Coronavirus could be killed in aircraft interiors using heat, early results show
The US Air Force Research Laboratory (AFRL) has shown that common ground heaters could be used to raise the temperature of aircraft interiors to levels sufficient to kill the coronavirus and other biological contaminants.
In two tests conducted in May 2020, the interior of a Boeing C-17 cargo aircraft was sealed using materials common to military installations and was heated to 10°C (50°F) above ambient temperatures over a six-hour period, says the AFRL on 9 June. The heaters used in the experiment are found at all military bases, and are commonly used by maintenance crews to keep warm or to heat equipment.
“Our goal with this test was to demonstrate the ability for any Air Force base to assist with aircraft disinfection utilizing only commonly available equipment and materials,” says Doug Lewis, team lead of the 711th Human Performance Wing Protection Systems, which is leading the effort. “We knew that if we could prove the ability of this equipment to heat aircraft interiors to temperatures in the [49°C] range, we were potentially demonstrating an Air Force-wide disinfection capability, pending further laboratory results.”
Aircraft heating could be reapplied to commercial airliners or business jets, providing a cheaper and more effective means for cabins to be disinfected. However, the six-hour period used in the experiment would likely be too time consuming during normal airline operations as aircraft are often expected to turn around within less than an hour.
Airlines and charter operators currently use a variety of methods to clean aircraft cabins including spraying disinfectant and using strong UV lights to kill viruses that may linger on surfaces after infected passengers leave their seats.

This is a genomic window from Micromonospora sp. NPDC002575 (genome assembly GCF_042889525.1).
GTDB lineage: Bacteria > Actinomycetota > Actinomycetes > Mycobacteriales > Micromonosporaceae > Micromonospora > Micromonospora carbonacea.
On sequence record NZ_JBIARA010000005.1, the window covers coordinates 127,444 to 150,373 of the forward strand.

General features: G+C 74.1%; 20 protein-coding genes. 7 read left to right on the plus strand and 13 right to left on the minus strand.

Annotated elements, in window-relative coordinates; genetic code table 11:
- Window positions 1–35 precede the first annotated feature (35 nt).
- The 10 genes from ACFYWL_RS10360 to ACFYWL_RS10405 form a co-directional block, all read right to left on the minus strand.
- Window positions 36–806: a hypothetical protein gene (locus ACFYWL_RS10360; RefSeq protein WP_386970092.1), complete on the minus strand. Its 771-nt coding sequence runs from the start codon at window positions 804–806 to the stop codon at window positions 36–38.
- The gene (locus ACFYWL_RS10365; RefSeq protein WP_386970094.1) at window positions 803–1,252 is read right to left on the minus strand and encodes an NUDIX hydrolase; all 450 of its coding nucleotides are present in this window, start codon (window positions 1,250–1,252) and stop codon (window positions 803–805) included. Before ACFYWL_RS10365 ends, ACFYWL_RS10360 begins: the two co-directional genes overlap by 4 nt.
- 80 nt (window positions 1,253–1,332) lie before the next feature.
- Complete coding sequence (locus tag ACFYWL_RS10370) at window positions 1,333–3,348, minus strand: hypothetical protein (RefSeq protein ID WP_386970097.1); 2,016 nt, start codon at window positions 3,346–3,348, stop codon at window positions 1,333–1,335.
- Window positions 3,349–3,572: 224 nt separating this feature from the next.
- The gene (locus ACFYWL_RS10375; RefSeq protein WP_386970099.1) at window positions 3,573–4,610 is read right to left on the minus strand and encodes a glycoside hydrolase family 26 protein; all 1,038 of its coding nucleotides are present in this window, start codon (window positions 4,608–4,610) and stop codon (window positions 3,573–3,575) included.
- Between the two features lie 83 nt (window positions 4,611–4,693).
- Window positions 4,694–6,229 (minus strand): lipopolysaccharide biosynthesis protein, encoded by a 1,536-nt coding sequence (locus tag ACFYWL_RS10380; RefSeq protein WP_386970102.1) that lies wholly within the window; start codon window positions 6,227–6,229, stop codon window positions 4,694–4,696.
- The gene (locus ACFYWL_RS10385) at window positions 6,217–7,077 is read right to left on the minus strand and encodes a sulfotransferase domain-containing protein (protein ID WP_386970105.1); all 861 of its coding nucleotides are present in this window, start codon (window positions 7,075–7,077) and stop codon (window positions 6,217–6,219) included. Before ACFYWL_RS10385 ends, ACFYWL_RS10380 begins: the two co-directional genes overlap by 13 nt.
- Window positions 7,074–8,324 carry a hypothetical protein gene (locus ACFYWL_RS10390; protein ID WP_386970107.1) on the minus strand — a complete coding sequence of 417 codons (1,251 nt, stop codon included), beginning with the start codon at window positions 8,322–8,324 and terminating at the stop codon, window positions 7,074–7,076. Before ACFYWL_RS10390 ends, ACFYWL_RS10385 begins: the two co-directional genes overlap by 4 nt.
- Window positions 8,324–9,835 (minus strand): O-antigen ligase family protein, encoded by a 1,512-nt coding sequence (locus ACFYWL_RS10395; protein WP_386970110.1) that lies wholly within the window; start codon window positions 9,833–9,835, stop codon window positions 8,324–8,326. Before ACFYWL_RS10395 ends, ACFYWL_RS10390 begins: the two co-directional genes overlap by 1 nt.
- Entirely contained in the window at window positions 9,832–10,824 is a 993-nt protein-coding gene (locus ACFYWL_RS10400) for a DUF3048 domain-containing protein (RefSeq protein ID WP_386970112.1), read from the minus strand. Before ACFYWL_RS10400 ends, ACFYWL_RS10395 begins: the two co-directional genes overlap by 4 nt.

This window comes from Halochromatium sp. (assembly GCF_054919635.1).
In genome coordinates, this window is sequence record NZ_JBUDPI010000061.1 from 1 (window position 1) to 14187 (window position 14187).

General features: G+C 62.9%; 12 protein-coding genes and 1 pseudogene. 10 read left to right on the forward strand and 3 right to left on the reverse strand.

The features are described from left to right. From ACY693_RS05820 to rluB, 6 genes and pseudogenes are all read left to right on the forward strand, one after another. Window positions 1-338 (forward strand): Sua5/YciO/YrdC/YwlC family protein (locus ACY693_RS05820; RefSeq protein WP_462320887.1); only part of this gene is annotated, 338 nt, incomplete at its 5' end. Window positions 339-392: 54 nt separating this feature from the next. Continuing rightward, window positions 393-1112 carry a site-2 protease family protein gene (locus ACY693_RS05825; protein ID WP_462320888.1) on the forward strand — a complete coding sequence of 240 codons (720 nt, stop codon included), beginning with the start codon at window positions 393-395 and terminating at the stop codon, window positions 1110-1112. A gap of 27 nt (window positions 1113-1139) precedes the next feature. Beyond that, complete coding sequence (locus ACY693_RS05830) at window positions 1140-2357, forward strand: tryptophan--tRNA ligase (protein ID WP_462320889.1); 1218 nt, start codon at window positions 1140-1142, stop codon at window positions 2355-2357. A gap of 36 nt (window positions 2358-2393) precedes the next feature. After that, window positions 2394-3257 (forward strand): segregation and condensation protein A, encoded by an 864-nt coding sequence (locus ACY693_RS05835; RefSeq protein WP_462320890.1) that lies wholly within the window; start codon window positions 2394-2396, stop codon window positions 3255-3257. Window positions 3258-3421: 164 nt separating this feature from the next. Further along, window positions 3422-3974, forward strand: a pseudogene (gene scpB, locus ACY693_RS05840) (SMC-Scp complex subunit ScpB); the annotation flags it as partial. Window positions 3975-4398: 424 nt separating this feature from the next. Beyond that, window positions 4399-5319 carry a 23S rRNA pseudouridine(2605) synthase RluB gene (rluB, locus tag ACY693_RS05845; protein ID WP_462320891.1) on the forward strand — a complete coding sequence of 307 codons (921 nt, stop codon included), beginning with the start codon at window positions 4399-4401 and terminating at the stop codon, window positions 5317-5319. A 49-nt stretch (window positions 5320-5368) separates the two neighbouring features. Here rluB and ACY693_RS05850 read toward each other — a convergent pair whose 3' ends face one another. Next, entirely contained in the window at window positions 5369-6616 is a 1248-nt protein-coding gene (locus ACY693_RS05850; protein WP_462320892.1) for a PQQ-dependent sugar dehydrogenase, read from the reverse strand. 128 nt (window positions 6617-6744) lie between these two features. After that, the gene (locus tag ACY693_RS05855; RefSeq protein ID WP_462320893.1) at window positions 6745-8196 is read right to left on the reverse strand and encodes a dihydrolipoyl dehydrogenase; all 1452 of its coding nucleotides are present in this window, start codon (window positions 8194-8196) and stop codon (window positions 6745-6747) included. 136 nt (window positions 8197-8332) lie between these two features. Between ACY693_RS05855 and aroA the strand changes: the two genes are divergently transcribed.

The AFRL is working with research organisation Battelle to measure the effectiveness of heat to inactivate the coronavirus. Early results appear promising, it says.
“Preliminary results from Battelle indicate that the temperatures reached during the AFRL tests were sufficient to disable the virus to safe levels on surfaces materials including aluminum, silicon, and nylon webbing,” says the AFRL. “In addition to reaching otherwise inaccessible surfaces, controlled heat disinfection will not adversely impact electronics and sensitive equipment, as some disinfectants might.”
The laboratory is developing recommended implementation procedures. It is also looking at ways to perform the procedure in heated hangars if it proves difficult to raise the temperature of the aircraft interior past the virus-killing threshold otherwise.
Additional tests are planned.
“The future tests will look into the effectiveness of heating the interior for less than six hours as well as the effects of various ambient humidity and temperature conditions,” says the AFRL.
The AFRL has developed aircraft heat disinfection methods before, including a Joint Biological Aircraft Decontamination System (JBADS) that uses heat and humidity.
“This system encloses an aircraft fully, like an aircraft ‘oven,’ heating to temperatures of [60°C] to [82°C] and disinfecting the entire interior, including difficult-to reach surfaces. The JBADS team has also achieved success in optimizing the system to eliminate the COVID-19 threat,” says the AFRL. “However, since this process involves highly-specialized equipment, JBADS is not widely available enough to be used immediately as a go-to solution for the COVID-19 disinfection across the entire military aviation community.”
The laboratory says it is also looking at other means to eliminate coronavirus including airing out aircraft cabins between flights, chemicals, common soaps, household cleaning items, ionization, and ultraviolet light.